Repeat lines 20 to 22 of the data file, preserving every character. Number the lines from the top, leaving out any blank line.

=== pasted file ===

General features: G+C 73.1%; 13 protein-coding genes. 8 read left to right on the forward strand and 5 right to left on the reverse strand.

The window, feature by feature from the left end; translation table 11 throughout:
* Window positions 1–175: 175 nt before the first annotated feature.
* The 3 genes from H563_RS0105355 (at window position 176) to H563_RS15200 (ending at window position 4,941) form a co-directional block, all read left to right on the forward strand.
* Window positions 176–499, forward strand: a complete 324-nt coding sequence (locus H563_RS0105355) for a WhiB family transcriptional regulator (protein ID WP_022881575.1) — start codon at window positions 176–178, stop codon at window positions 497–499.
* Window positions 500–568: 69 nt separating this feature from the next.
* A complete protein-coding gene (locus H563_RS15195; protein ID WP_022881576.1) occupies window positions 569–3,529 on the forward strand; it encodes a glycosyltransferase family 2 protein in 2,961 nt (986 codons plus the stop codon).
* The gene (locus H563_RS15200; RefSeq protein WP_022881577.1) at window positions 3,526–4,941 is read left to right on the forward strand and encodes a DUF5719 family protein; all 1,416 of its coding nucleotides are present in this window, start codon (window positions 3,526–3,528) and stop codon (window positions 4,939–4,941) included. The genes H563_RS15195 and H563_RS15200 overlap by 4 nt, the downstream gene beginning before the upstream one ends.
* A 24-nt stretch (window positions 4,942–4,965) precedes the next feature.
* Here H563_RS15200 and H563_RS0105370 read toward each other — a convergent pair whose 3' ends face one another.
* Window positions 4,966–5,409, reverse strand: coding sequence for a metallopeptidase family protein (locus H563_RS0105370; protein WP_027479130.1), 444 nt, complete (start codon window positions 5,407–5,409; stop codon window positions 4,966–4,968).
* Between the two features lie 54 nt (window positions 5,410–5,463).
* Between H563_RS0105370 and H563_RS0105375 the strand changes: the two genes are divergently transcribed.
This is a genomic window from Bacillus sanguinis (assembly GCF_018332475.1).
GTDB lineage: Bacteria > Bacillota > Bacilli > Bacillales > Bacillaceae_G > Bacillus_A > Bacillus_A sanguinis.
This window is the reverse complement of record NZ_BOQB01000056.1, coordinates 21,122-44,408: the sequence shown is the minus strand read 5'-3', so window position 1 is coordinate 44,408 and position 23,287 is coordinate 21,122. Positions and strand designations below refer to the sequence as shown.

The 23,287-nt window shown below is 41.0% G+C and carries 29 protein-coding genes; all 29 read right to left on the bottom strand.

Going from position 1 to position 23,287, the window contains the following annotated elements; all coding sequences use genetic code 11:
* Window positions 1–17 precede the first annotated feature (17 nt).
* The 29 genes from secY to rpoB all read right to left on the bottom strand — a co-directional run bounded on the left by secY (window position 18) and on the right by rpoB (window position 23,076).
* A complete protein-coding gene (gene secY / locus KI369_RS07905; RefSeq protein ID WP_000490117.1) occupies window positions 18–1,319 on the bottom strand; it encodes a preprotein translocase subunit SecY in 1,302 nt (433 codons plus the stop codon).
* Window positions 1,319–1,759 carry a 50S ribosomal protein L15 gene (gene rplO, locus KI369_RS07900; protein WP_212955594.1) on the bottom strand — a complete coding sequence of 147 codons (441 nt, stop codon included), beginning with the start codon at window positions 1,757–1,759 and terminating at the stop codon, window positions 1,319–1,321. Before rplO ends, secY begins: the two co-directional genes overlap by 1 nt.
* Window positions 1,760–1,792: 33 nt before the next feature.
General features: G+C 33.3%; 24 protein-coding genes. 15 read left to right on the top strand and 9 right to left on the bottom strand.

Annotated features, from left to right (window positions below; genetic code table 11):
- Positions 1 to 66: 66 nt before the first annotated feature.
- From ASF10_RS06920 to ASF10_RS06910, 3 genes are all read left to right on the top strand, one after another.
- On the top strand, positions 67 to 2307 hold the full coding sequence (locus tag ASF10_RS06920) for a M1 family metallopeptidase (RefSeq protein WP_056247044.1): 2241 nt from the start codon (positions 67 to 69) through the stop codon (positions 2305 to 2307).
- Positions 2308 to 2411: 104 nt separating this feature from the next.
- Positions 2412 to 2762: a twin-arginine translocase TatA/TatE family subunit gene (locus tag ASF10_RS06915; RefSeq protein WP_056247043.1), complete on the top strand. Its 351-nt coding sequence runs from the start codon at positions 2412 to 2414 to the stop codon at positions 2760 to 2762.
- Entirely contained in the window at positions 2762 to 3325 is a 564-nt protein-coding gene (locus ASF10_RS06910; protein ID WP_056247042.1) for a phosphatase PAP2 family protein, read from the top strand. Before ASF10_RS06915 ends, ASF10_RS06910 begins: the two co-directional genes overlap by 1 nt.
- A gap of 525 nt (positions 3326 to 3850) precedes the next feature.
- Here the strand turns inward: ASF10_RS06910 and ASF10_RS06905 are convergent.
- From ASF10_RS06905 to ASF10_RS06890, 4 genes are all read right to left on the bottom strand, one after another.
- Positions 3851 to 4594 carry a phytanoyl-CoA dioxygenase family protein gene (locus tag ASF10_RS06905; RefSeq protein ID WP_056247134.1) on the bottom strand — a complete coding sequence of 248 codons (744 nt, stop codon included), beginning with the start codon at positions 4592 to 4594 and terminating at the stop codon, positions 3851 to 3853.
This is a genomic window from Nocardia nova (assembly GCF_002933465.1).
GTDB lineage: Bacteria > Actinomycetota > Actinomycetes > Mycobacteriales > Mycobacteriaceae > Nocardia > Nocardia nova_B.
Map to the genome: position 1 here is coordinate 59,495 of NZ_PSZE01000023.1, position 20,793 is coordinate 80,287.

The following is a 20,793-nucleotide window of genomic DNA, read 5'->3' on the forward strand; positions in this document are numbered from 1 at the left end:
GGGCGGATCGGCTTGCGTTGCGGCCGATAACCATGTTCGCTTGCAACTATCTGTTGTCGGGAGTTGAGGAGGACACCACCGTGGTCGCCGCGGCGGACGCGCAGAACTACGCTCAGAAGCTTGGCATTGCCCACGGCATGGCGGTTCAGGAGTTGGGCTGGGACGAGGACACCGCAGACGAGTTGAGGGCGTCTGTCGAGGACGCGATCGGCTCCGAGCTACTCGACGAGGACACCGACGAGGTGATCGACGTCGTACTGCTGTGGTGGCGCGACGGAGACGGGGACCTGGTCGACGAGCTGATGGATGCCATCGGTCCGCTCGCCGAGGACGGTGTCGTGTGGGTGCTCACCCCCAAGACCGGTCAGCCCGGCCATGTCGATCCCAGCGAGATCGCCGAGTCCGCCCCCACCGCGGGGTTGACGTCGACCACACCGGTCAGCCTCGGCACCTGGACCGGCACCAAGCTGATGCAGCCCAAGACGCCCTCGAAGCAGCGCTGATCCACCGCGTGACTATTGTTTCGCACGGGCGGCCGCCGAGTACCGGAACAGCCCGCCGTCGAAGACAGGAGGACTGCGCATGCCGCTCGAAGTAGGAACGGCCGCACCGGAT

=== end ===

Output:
* The 29 genes from secY to rpoB all read right to left on the bottom strand — a co-directional run bounded on the left by secY (window position 18) and on the right by rpoB (window position 23,076).
* A complete protein-coding gene (gene secY / locus KI369_RS07905; RefSeq protein ID WP_000490117.1) occupies window positions 18–1,319 on the bottom strand; it encodes a preprotein translocase subunit SecY in 1,302 nt (433 codons plus the stop codon).
* Window positions 1,319–1,759 carry a 50S ribosomal protein L15 gene (gene rplO, locus KI369_RS07900; protein WP_212955594.1) on the bottom strand — a complete coding sequence of 147 codons (441 nt, stop codon included), beginning with the start codon at window positions 1,757–1,759 and terminating at the stop codon, window positions 1,319–1,321. Before rplO ends, secY begins: the two co-directional genes overlap by 1 nt.